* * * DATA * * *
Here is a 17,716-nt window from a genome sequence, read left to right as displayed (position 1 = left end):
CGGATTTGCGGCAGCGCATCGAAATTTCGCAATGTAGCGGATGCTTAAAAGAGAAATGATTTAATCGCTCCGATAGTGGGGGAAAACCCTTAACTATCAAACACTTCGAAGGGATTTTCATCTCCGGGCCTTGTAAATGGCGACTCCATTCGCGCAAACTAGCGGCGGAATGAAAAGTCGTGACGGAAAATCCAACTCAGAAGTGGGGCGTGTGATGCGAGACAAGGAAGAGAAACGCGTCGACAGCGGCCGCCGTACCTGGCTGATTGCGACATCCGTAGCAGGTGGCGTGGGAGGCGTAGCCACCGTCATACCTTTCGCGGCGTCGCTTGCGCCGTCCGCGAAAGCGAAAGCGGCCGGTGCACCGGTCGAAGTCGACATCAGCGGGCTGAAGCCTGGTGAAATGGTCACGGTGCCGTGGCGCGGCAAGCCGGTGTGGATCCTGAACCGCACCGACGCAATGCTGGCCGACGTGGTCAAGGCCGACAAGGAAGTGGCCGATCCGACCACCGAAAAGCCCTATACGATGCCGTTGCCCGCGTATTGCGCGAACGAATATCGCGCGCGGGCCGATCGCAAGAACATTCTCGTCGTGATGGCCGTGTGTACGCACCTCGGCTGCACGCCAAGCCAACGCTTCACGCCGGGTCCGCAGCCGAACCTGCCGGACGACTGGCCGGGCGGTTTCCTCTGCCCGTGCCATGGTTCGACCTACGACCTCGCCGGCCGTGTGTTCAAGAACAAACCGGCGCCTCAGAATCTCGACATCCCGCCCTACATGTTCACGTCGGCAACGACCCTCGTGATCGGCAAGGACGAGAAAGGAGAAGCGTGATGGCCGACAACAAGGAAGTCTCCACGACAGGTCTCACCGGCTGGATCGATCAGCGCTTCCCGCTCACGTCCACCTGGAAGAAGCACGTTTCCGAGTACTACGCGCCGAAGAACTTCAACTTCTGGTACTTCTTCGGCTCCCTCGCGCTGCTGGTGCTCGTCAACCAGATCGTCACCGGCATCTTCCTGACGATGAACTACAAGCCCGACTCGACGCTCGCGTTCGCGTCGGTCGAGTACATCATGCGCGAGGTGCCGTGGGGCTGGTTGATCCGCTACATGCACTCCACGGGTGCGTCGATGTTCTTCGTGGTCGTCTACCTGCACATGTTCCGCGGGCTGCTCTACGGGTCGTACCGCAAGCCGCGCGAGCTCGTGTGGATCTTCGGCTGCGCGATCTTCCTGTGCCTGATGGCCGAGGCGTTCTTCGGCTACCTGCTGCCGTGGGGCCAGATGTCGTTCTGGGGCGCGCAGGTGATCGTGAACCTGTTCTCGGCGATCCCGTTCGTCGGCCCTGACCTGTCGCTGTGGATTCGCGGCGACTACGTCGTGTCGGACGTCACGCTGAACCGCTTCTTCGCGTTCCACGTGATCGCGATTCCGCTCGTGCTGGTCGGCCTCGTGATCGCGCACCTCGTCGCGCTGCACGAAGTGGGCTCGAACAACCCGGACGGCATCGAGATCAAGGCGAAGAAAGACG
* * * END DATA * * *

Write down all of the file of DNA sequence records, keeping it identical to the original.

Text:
Here is a 17,716-nt window from a genome sequence, read left to right as displayed (position 1 = left end):
CGGATTTGCGGCAGCGCATCGAAATTTCGCAATGTAGCGGATGCTTAAAAGAGAAATGATTTAATCGCTCCGATAGTGGGGGAAAACCCTTAACTATCAAACACTTCGAAGGGATTTTCATCTCCGGGCCTTGTAAATGGCGACTCCATTCGCGCAAACTAGCGGCGGAATGAAAAGTCGTGACGGAAAATCCAACTCAGAAGTGGGGCGTGTGATGCGAGACAAGGAAGAGAAACGCGTCGACAGCGGCCGCCGTACCTGGCTGATTGCGACATCCGTAGCAGGTGGCGTGGGAGGCGTAGCCACCGTCATACCTTTCGCGGCGTCGCTTGCGCCGTCCGCGAAAGCGAAAGCGGCCGGTGCACCGGTCGAAGTCGACATCAGCGGGCTGAAGCCTGGTGAAATGGTCACGGTGCCGTGGCGCGGCAAGCCGGTGTGGATCCTGAACCGCACCGACGCAATGCTGGCCGACGTGGTCAAGGCCGACAAGGAAGTGGCCGATCCGACCACCGAAAAGCCCTATACGATGCCGTTGCCCGCGTATTGCGCGAACGAATATCGCGCGCGGGCCGATCGCAAGAACATTCTCGTCGTGATGGCCGTGTGTACGCACCTCGGCTGCACGCCAAGCCAACGCTTCACGCCGGGTCCGCAGCCGAACCTGCCGGACGACTGGCCGGGCGGTTTCCTCTGCCCGTGCCATGGTTCGACCTACGACCTCGCCGGCCGTGTGTTCAAGAACAAACCGGCGCCTCAGAATCTCGACATCCCGCCCTACATGTTCACGTCGGCAACGACCCTCGTGATCGGCAAGGACGAGAAAGGAGAAGCGTGATGGCCGACAACAAGGAAGTCTCCACGACAGGTCTCACCGGCTGGATCGATCAGCGCTTCCCGCTCACGTCCACCTGGAAGAAGCACGTTTCCGAGTACTACGCGCCGAAGAACTTCAACTTCTGGTACTTCTTCGGCTCCCTCGCGCTGCTGGTGCTCGTCAACCAGATCGTCACCGGCATCTTCCTGACGATGAACTACAAGCCCGACTCGACGCTCGCGTTCGCGTCGGTCGAGTACATCATGCGCGAGGTGCCGTGGGGCTGGTTGATCCGCTACATGCACTCCACGGGTGCGTCGATGTTCTTCGTGGTCGTCTACCTGCACATGTTCCGCGGGCTGCTCTACGGGTCGTACCGCAAGCCGCGCGAGCTCGTGTGGATCTTCGGCTGCGCGATCTTCCTGTGCCTGATGGCCGAGGCGTTCTTCGGCTACCTGCTGCCGTGGGGCCAGATGTCGTTCTGGGGCGCGCAGGTGATCGTGAACCTGTTCTCGGCGATCCCGTTCGTCGGCCCTGACCTGTCGCTGTGGATTCGCGGCGACTACGTCGTGTCGGACGTCACGCTGAACCGCTTCTTCGCGTTCCACGTGATCGCGATTCCGCTCGTGCTGGTCGGCCTCGTGATCGCGCACCTCGTCGCGCTGCACGAAGTGGGCTCGAACAACCCGGACGGCATCGAGATCAAGGCGAAGAAAGACG